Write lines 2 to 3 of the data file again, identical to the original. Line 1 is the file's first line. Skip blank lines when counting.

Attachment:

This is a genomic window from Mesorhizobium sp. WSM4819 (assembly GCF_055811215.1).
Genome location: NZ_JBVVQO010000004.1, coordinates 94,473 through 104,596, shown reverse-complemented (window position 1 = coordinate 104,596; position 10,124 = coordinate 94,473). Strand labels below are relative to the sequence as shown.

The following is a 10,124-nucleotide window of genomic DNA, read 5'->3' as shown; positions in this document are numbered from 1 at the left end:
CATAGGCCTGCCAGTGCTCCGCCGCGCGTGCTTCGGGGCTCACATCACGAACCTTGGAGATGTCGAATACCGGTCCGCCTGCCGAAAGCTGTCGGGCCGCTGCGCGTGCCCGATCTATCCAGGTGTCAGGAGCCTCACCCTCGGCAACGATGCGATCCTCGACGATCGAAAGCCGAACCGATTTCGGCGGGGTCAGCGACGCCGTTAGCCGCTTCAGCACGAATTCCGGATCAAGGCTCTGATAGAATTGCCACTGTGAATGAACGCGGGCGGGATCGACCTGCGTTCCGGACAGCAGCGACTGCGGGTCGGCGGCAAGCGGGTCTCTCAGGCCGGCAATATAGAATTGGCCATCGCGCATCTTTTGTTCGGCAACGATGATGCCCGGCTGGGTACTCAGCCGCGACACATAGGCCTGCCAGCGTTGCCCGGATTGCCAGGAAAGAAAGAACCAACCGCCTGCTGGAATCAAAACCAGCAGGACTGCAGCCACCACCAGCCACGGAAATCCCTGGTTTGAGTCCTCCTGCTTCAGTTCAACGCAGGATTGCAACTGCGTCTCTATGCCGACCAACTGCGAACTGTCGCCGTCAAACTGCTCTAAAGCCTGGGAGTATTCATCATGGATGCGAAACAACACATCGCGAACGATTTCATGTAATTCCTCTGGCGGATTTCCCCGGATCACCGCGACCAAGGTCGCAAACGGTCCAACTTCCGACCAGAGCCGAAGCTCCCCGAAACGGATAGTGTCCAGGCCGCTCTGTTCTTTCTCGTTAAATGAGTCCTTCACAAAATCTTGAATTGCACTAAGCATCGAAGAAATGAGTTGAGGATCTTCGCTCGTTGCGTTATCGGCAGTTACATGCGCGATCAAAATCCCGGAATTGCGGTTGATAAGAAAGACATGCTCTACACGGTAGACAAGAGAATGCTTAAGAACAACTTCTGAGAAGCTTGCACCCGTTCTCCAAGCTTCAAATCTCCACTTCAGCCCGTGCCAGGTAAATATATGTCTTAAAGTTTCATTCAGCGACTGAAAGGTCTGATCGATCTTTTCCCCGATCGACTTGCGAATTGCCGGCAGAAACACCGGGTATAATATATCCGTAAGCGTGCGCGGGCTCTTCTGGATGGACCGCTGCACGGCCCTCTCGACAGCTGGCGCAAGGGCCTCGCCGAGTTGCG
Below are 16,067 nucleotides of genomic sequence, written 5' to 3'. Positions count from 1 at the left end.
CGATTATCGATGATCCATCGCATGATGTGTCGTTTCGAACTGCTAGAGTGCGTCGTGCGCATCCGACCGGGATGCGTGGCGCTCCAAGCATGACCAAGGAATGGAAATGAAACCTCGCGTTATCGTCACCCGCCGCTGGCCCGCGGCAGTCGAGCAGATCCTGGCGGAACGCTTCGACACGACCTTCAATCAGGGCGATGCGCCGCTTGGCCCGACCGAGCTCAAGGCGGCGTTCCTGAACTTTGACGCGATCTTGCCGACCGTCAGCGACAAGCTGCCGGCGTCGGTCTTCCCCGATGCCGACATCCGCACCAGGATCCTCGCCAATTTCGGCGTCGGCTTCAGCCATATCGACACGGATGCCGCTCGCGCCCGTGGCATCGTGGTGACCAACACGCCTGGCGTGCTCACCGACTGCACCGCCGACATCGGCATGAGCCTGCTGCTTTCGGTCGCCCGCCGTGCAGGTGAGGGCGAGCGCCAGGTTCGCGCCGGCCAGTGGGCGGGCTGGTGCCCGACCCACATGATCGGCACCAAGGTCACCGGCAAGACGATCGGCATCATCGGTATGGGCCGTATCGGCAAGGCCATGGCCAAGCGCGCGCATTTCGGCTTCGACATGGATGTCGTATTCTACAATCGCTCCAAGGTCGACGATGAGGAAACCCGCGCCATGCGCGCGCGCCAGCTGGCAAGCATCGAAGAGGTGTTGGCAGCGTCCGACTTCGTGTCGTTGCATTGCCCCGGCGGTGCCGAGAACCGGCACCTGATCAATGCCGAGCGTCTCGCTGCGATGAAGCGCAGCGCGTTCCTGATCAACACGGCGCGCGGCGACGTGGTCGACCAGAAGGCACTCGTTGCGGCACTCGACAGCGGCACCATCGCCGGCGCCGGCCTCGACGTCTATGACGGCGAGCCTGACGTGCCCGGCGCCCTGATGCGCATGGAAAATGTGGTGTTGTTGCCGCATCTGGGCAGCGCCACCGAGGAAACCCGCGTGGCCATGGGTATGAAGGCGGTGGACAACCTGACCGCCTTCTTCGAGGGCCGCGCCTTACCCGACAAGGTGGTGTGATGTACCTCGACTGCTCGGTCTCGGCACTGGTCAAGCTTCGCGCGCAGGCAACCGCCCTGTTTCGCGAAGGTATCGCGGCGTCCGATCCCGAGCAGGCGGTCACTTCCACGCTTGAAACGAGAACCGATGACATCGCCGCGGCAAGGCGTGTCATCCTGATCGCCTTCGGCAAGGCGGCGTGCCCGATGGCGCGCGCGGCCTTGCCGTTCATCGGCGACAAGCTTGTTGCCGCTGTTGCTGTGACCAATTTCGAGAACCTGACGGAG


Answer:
Genome location: NZ_JBVVQO010000004.1, coordinates 94,473 through 104,596, shown reverse-complemented (window position 1 = coordinate 104,596; position 10,124 = coordinate 94,473). Strand labels below are relative to the sequence as shown.

The following is a 10,124-nucleotide window of genomic DNA, read 5'->3' as shown; positions in this document are numbered from 1 at the left end: